(Focus on relief policy aspects)
- Hurricane Ike
and the Texas coast. Consulting or work for a non-profit. Lessons learned
tsunami warning systems support.
- Working with
The UN Climate Change Conference in Copenhagen 2009 - COP15
- Work on 2010 BP Gulf spill research and rehab.
COASTAL POLICY INTERNSHIP PROGRAM
Every two weeks you should send your update on the internship experience
in the form of summaries of the most important observations from your journal
(diary) which you should keep more or less on a daily basis. Before you go to
sleep jot down the most interesting/important thing that happened that day).
Your reflections should tie the internship experience to your academic work
and specifically to Coastal Zone Management issues or problems. In a typical
term-long internship you will be writing up roughly six up-dates (one submission
every two weeks for a 12 week term). These should be 1-2 pages long.
Download the reporting form template.
Click here for an example of a model two week report.
B. At the end
of your internship have your supervisor fill out the evaluation form. If
you did not already get that form download
the evaluation form your supervisor will fill out.
send me your journal entries and a five to eight page summary and conclusion
to the internship. Summarize and evaluate the range of experiences you have
had during your internship assignment.
The following questions and issues must
be addressed in the conclusions of your report. Print this and check off each
of these parts BEFORE submitting the final report.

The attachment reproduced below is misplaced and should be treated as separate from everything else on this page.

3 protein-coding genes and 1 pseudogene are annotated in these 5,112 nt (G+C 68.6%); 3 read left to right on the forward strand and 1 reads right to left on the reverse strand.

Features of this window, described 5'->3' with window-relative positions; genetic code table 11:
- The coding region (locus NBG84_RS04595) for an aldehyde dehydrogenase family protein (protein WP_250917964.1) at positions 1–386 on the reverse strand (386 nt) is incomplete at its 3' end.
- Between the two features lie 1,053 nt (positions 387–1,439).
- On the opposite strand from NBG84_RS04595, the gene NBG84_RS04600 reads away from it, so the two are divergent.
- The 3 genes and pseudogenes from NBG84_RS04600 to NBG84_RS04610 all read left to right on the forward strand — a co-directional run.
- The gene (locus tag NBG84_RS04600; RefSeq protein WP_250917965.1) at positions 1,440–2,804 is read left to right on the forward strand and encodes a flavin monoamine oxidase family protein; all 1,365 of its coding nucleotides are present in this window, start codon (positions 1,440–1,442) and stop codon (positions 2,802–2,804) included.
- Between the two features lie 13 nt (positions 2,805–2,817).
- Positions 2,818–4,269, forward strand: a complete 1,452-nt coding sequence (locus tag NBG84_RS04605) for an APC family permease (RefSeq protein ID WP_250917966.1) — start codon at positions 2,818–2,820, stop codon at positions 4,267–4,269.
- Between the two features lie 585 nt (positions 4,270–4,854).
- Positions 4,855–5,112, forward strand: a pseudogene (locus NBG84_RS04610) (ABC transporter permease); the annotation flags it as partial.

- How has your knowledge of coastal
zone policy and/or management issue been broadened and deepened by
this internship? What are three new ideas and concepts you learned on your
internship that you did not know about the study of Coastal Policy? Do you
see correspondence or contradictions between the accumulated body of facts
and theories from your previous Coastal Policy courses and the "real" world
as you experienced it in the internship? Explain. Can you cite specific concepts,
assumptions, "established facts," prevailing views, and/or theories that have
either been confirmed or disconfirmed in your experiences? Please refer to
information from specific articles, books, or other academic material from
your previous coastal courses.
- List and describe the kinds of skills
and techniques that you developed during your internship. Are there
any skills that you improved such as enhancing your ability to analyze, gaining
greater insight into coastal issue "politics", improving techniques of oral
argument, presentation, and critique? How much writing and synthesizing of
materials were required during your internship? Do you feel that the skills
that you acquired can help you succeed after graduation in your profession
of choice? In what ways has this internship enhanced your "job marketability?"
- In what ways has this experience enriched
you personally? Have you learned more about yourself? How were your
beliefs about coastal management or the science of coastal policy affected
by this experience? In what one or two ways did you gain a greater understanding
of the role and/or importance of coastal areas?